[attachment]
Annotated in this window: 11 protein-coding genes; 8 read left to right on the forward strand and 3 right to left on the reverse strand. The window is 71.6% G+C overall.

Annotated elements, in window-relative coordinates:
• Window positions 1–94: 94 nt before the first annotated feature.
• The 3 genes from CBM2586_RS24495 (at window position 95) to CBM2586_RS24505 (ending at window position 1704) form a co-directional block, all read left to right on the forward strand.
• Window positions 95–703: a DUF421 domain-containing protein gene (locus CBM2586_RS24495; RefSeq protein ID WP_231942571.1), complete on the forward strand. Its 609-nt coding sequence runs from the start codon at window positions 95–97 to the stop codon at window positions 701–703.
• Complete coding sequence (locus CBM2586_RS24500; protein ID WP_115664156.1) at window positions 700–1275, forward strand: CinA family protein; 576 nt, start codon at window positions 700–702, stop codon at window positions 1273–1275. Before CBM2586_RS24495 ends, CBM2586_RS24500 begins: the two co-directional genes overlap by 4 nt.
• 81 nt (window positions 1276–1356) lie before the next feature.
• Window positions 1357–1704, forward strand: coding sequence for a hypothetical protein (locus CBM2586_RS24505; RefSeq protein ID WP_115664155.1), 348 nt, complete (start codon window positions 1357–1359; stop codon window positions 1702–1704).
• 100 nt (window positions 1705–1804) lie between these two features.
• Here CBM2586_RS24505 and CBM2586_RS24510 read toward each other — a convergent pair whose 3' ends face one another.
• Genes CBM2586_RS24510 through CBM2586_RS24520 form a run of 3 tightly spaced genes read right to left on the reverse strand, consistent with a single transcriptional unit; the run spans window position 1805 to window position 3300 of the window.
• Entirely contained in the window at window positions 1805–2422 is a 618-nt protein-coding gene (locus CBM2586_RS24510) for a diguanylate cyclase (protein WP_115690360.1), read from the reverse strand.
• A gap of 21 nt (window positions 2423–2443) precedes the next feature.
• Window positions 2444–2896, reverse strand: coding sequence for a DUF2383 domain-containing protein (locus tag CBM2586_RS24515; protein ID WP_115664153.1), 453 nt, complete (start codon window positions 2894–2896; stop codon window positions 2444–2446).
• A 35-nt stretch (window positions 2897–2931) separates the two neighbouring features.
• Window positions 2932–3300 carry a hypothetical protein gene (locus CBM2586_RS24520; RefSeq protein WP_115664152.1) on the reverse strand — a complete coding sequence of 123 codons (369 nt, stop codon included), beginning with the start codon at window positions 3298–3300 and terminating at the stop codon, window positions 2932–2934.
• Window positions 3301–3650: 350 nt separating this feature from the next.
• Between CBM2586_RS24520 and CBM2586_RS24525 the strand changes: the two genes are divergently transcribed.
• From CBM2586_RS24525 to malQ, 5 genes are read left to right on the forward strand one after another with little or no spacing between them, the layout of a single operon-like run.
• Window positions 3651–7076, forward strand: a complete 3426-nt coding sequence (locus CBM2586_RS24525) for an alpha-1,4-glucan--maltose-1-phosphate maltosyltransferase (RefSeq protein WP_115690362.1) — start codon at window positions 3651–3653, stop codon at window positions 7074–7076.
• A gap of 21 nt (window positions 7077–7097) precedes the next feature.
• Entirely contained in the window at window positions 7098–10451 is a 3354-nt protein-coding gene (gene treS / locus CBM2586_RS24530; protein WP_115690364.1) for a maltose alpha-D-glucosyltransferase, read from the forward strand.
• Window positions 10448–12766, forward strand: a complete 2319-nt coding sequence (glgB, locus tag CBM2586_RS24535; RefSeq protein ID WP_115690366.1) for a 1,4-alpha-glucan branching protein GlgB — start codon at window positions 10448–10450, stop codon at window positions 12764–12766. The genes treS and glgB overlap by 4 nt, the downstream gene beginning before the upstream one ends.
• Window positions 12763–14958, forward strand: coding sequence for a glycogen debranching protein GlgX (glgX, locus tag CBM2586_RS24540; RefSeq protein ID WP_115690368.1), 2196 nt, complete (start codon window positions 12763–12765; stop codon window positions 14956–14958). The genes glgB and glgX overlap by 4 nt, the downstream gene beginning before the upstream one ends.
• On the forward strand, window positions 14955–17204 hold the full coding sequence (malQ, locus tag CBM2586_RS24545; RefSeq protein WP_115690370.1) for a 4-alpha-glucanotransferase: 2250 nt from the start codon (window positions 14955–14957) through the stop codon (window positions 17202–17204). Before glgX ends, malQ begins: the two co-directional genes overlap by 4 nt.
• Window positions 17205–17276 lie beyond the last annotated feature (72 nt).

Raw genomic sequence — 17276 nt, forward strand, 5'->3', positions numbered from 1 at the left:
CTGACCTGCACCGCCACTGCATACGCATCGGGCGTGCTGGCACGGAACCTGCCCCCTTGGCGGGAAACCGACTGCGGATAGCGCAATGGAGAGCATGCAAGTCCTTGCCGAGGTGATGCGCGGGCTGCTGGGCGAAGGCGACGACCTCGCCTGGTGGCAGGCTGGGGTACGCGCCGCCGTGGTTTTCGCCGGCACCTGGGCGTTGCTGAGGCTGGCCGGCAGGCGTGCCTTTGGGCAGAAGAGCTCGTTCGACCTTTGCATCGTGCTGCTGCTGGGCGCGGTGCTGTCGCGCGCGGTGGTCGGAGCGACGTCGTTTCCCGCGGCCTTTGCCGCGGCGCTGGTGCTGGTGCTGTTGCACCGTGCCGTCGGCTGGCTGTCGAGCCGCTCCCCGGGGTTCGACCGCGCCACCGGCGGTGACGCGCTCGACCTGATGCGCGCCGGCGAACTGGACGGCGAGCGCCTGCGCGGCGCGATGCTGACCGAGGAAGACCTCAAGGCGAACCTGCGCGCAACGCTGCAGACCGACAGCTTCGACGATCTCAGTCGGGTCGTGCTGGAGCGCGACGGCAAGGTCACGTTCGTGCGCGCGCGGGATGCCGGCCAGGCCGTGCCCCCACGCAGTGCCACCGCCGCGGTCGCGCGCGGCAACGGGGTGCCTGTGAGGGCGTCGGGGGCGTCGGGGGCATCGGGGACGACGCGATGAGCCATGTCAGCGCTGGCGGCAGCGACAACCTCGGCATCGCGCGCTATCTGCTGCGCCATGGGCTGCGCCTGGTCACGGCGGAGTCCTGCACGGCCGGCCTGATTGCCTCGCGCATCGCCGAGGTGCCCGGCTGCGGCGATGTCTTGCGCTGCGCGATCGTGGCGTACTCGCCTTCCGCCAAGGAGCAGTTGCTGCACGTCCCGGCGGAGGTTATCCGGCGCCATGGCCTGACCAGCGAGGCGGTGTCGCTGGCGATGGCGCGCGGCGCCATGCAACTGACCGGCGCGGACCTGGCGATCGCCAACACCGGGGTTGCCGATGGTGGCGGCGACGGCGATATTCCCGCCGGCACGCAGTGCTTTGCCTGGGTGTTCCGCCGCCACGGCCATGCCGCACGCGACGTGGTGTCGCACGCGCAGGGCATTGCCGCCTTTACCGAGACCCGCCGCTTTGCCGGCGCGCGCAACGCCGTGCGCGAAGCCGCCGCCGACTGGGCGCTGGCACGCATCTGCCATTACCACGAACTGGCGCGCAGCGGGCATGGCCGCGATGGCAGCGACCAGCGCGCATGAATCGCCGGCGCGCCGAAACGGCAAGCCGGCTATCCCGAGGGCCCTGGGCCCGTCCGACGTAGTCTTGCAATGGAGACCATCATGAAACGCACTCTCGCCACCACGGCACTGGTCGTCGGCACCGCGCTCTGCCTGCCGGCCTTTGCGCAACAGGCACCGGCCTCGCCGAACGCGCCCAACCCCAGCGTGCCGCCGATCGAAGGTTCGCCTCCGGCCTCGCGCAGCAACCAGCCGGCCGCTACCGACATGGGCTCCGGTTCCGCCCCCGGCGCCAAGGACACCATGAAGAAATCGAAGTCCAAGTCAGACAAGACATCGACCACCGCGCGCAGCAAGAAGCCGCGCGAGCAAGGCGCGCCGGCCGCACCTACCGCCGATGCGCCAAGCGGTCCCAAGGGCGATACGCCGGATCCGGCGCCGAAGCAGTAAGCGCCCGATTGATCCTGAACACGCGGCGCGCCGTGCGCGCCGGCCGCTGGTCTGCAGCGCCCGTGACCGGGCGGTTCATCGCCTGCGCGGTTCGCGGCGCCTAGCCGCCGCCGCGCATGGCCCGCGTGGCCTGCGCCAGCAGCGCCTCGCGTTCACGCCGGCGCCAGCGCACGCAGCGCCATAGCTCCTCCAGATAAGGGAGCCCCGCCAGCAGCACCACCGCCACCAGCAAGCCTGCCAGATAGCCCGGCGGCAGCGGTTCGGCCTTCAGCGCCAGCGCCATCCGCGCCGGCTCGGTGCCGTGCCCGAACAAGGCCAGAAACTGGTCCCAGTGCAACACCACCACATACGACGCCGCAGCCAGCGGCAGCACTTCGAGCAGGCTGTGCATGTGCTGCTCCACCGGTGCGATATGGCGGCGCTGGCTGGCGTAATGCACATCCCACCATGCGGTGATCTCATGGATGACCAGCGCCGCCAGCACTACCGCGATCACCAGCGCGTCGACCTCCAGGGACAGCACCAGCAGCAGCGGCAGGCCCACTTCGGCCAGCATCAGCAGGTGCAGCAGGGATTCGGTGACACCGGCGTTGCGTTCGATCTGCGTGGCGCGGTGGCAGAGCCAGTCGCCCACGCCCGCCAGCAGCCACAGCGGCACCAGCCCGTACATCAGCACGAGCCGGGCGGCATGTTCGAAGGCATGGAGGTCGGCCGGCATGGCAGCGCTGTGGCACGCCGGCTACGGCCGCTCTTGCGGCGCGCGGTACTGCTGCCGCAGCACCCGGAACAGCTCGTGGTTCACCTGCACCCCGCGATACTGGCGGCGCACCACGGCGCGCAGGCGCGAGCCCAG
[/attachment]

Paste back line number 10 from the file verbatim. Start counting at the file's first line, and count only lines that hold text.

• Here CBM2586_RS24505 and CBM2586_RS24510 read toward each other — a convergent pair whose 3' ends face one another.